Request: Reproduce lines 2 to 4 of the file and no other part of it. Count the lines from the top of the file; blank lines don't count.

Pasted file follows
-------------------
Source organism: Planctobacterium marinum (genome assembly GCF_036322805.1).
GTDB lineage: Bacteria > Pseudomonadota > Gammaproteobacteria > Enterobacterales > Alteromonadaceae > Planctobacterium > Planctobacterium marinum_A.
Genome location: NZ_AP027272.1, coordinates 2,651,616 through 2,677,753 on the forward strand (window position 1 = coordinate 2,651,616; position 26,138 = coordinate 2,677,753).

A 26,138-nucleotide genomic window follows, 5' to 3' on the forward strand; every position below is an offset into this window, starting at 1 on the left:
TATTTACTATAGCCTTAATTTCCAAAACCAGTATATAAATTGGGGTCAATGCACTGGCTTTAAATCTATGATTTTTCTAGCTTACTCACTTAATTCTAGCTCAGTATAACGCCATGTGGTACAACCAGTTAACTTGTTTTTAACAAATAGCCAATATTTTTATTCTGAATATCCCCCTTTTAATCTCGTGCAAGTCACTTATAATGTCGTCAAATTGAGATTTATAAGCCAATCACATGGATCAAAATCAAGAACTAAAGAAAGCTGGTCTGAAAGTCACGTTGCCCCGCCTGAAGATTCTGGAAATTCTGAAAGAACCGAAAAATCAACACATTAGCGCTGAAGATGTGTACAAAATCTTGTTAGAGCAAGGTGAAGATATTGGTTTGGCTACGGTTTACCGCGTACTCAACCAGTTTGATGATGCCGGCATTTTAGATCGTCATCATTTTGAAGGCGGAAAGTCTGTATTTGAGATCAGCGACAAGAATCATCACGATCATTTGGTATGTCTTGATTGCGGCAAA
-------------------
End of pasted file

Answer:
GTDB lineage: Bacteria > Pseudomonadota > Gammaproteobacteria > Enterobacterales > Alteromonadaceae > Planctobacterium > Planctobacterium marinum_A.
Genome location: NZ_AP027272.1, coordinates 2,651,616 through 2,677,753 on the forward strand (window position 1 = coordinate 2,651,616; position 26,138 = coordinate 2,677,753).

A 26,138-nucleotide genomic window follows, 5' to 3' on the forward strand; every position below is an offset into this window, starting at 1 on the left: